Survivors have talked about their experiences in Tranquility Bay, about how they and others have been forced to lie on their faces in OP (observation placement) for days, weeks, and even months. I think about how these children must hope beyond all hope that we, the adults who know what is going on, will come to their rescue. I believe it is our job to try.

In my opinion, anyone who is concerned about this industry and who wants to get the word out to the general public, to lawmakers, to social workers, to educators, to mental health professionals, should all be promoting this book. I challenge each and every one of you to purchase an extra copy to give to your local public library. People need to read this. I have never met Maia, and I have no personal thing to gain if Maia?s book becomes a best-seller. The ones who have something to gain, in my opinion, are the children who might be spared from becoming a victim because someone read this book.

What I think some of you are missing is that we know this industry inside and out, we know most of the stories told in the book, so it?s not news to us (though I do have to admit that I am learning some new things about the history of the industry by reading Maia?s book).

Parents who are on the verge of sending a child away might not if they were to read this book. A judge about to sentence a child to one of these facilities might change his mind if he reads this book. Educators who once promoted sending kids away might think twice if they read this book. Mental health professionals may reconsider their recommendations that parents place their kids in programs away from home and their own communities.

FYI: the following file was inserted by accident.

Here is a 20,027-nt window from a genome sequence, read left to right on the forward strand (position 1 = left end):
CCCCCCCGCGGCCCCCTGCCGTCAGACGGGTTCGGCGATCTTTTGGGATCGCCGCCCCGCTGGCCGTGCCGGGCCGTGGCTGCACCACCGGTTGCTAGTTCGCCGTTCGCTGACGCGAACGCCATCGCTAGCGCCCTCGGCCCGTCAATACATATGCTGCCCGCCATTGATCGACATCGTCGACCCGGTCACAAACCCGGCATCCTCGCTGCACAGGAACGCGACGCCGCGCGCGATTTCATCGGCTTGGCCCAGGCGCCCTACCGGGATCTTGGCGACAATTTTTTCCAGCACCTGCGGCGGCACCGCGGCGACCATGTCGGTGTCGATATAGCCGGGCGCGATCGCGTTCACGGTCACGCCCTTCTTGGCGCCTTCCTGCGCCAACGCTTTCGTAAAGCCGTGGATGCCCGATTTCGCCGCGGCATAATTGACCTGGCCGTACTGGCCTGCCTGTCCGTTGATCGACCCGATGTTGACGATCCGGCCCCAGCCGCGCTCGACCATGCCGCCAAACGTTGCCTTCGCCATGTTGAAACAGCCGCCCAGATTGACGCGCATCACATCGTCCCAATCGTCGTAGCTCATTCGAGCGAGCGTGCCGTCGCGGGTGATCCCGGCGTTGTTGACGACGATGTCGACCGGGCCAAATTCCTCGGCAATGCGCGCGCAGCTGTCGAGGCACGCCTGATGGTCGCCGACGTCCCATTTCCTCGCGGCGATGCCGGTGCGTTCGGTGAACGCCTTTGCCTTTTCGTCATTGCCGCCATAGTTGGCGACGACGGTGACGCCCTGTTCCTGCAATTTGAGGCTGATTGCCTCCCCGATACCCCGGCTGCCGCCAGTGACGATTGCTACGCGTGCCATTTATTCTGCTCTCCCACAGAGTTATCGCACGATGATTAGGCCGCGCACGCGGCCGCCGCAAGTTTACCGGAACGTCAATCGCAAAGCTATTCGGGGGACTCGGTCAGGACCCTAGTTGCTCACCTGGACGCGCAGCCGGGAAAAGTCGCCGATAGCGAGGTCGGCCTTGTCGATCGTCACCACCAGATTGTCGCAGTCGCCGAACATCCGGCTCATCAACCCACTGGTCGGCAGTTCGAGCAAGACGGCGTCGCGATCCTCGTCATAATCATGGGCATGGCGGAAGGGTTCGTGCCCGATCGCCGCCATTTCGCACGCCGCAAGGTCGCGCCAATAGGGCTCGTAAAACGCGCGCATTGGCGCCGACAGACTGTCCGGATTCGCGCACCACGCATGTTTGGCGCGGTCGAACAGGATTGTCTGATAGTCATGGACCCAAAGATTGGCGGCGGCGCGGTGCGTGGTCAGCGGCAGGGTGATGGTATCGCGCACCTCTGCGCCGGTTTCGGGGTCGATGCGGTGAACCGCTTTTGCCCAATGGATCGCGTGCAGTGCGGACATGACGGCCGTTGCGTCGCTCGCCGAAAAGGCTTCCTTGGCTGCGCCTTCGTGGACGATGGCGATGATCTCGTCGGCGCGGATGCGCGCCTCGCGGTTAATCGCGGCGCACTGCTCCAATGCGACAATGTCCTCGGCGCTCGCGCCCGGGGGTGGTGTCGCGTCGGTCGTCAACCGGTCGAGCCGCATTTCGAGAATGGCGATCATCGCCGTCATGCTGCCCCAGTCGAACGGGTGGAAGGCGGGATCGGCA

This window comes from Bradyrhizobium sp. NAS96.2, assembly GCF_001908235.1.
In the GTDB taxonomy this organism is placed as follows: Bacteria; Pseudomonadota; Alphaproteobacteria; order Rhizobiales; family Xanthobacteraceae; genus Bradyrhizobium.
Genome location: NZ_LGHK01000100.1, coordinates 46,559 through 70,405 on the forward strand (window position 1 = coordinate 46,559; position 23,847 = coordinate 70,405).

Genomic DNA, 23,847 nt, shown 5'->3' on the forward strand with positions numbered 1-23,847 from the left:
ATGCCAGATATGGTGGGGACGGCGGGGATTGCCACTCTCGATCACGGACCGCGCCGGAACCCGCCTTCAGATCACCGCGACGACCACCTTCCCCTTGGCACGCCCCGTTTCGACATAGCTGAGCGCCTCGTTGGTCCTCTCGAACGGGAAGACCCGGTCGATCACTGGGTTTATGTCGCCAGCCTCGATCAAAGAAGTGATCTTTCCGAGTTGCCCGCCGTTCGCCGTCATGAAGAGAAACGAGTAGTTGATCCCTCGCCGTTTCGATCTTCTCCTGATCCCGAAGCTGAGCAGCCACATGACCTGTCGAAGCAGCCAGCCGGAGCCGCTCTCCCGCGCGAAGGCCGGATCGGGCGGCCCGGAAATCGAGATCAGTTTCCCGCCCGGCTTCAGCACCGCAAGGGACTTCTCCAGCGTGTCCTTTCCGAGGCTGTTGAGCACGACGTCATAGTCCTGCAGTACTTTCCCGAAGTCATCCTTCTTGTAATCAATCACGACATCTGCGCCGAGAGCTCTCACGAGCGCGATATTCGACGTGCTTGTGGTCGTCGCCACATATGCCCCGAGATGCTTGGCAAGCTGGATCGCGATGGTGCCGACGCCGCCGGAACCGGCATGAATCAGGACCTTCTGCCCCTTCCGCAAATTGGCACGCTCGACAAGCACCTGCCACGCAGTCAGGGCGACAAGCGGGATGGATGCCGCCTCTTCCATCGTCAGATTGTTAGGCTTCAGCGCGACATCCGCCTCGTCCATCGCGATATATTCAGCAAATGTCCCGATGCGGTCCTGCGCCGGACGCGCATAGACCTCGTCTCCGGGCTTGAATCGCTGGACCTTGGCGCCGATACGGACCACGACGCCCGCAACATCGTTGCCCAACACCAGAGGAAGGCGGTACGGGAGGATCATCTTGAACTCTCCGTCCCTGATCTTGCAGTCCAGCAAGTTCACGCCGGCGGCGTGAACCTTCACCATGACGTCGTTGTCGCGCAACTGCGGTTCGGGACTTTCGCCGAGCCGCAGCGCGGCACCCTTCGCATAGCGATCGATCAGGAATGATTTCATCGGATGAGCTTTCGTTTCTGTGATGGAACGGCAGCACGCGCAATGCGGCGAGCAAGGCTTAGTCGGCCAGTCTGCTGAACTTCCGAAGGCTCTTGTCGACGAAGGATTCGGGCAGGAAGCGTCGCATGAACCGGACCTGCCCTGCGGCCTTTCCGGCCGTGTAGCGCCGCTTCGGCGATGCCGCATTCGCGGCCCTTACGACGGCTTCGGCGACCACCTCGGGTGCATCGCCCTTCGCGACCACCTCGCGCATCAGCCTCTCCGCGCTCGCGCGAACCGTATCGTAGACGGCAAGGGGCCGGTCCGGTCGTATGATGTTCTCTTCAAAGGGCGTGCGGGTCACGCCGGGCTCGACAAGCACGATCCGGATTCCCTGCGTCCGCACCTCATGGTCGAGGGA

Those people, the ones who know nothing about his industry, like I knew nothing until a year and a half ago, will find this book very shocking and incredibly informative.

If I was a parent of a troubled teen and I read this book, there is no way I would even consider sending my child to any program away from home. It is my hope that other parents will feel the same and will seek alternative solutions for their teens and for their families.
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Offline BuzzKill

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Help at any Cost released Feb 16th Thursday
« Reply #6 on: March 02, 2006, 11:25:00 AM »
Did you know you can write a review for Amazon?

There is a link to "Review this book" where you can give you opinion.
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Offline Anonymous

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Help at any Cost released Feb 16th Thursday
« Reply #7 on: March 02, 2006, 04:52:00 PM »
Sounds like a good idea.
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Offline kpickle39

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Help at any Cost released Feb 16th Thursday
« Reply #8 on: March 21, 2006, 04:35:00 PM »
Quote
On 2006-02-28 16:33:00, Anonymous wrote:

"It is being further discussed in the Teen Help Forum."


where is a link or address for the "teen help forum"  can't seem to get if on google.
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Offline Antigen

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Help at any Cost released Feb 16th Thursday
« Reply #9 on: April 06, 2006, 05:16:00 PM »
Couple of new radio interviews w/ Maia listed here:
http://helpatanycost.com/reviews.php#Interviews

One of them is WMNF, Tampa. Ya'll might remember that WMNF interviewed Mike, Sammie, Ray and Wes (did I forget anybody?) back in May of `02, leading up to the conference in St. Pete. Here's that:

http://fornits.com/sounds/wmnf.ram

And here's some video:
http://fornits.com/sounds/wmnf2.ram